Emmy spotlight: ‘Modern Family’ deserves a return to Best Comedy Series race with its final season

After “Modern Family” won a record-tying five consecutive Emmy victories for Best Comedy Series (a feat previously accomplished by “Fraiser,” produced by “Family” creators Christopher Lloyd and Steven Levitan), the laffer soon fell out of favor with voters, dropping out of the main categories entirely last year. But it deserves a return to the race for its final season, the best since the show’s glory days.

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For years, there wasn’t an eligible Emmy category “Modern Family” didn’t compete in, let alone win. In addition to its series victories, the show would regularly take home prizes for writing, directing and acting for Ty Burrell (2011 and 2014), Eric Stonestreet (2010 and 2012) and Julie Bowen (2011 and 2012), racking up 22 trophies out of 82 bids.

Its fortunes began to dip in the sixth season, where it went from receiving double-digit nomination tallies to just six. That dipped down to four in year seven, three in year eight and just one in years nine and ten (for Half-Hour Sound Mixing). Yet just when you thought “Modern Family” was down for the count, it returned with its best season in years.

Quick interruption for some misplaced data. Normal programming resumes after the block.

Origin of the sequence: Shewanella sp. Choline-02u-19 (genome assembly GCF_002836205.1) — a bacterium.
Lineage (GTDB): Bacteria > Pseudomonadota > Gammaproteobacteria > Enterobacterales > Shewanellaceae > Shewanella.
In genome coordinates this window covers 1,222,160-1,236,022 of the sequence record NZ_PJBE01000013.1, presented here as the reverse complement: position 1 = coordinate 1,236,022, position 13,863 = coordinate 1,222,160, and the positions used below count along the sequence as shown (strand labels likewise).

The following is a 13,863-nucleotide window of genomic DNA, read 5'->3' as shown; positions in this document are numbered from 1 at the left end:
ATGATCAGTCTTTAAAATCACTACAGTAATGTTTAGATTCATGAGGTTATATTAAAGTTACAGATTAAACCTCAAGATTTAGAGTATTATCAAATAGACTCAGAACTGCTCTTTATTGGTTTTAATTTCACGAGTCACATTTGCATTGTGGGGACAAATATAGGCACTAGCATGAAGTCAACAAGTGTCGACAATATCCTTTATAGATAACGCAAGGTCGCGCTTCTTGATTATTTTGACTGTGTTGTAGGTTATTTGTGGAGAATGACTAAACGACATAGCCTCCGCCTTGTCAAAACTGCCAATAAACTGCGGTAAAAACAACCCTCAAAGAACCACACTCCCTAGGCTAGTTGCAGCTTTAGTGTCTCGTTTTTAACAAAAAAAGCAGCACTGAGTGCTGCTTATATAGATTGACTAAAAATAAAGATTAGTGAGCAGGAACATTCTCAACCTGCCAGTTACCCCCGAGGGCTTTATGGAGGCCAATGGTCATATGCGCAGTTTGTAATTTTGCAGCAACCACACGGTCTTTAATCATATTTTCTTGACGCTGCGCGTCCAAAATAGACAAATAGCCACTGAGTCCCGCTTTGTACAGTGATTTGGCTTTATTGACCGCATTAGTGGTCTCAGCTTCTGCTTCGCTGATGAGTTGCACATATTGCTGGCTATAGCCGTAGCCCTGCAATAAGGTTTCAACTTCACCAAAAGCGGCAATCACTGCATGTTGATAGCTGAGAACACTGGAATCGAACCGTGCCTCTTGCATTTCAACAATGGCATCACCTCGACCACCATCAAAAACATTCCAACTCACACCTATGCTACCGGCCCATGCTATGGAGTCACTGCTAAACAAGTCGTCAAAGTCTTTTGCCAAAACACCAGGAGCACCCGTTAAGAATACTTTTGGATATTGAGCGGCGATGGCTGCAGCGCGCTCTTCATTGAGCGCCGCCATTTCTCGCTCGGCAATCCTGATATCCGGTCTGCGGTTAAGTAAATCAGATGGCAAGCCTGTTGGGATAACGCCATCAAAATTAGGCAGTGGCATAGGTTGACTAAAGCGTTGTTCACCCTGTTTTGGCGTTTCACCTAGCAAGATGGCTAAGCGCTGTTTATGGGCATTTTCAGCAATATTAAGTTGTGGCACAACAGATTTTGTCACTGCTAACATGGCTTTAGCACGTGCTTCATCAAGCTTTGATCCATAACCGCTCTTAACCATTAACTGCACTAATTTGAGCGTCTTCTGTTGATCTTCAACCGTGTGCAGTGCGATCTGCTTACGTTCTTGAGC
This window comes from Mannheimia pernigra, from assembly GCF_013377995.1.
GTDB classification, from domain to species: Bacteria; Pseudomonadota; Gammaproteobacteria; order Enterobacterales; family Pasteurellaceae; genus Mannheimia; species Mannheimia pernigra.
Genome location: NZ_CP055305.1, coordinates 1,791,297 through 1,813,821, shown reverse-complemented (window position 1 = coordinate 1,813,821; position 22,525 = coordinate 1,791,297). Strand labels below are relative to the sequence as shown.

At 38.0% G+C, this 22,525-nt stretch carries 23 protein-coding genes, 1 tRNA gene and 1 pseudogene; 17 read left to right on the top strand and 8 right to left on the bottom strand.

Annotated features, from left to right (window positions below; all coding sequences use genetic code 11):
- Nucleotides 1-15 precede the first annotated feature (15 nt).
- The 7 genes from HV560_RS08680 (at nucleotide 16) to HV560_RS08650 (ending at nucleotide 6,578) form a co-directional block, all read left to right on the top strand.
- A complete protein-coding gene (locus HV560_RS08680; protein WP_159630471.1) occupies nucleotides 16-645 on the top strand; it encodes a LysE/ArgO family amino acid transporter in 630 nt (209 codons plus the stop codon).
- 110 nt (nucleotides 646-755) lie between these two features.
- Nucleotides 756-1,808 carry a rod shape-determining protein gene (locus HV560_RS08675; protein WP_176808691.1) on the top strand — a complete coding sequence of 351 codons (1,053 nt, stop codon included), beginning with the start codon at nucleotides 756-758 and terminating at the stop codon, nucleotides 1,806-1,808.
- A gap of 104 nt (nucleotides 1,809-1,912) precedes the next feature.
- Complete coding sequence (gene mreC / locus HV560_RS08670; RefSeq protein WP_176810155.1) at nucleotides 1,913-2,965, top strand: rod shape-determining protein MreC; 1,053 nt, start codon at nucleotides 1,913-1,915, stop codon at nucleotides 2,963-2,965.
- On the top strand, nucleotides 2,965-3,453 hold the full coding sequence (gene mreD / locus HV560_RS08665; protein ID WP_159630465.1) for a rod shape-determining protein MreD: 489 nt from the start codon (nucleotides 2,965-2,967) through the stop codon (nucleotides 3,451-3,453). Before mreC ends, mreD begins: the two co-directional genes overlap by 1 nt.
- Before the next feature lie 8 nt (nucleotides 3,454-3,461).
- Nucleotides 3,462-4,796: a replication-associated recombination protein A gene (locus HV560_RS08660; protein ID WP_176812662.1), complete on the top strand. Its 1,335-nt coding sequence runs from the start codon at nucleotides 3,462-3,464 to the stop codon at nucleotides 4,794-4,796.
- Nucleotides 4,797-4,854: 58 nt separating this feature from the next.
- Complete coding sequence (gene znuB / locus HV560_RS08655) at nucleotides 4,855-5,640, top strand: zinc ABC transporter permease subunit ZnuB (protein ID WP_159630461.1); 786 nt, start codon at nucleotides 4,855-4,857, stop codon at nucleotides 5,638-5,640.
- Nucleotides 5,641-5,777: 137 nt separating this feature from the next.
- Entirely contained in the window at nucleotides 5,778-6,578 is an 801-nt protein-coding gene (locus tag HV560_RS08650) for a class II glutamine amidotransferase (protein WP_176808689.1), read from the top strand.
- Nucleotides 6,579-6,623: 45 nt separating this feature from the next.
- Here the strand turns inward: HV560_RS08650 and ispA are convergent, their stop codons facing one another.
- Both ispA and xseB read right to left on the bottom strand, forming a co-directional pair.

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Burrell gave an Emmy-worthy performance in the emotional episode in which Phil’s father Frank (Fred Willard) passed away. Other storylines included Haley (Sarah Hyland) and Dylan (Reid Ewing) dealting with being first-time parents, Mitchell (Jesse Tyler Ferguson) and Cameron (Stonestreet) considering moving away for a job opportunity, and Jay (Ed O’Neill) living the life of a retiree.

Given the wealth of options in the Best Comedy Series category, “Modern Family” has a steep hill to climb in order to get back in. But if Emmy voters are still watching, they’ll quickly be reminded of why they used to shower this program with gold not so long ago. The final episodes of “Modern Family” air this April on ABC.

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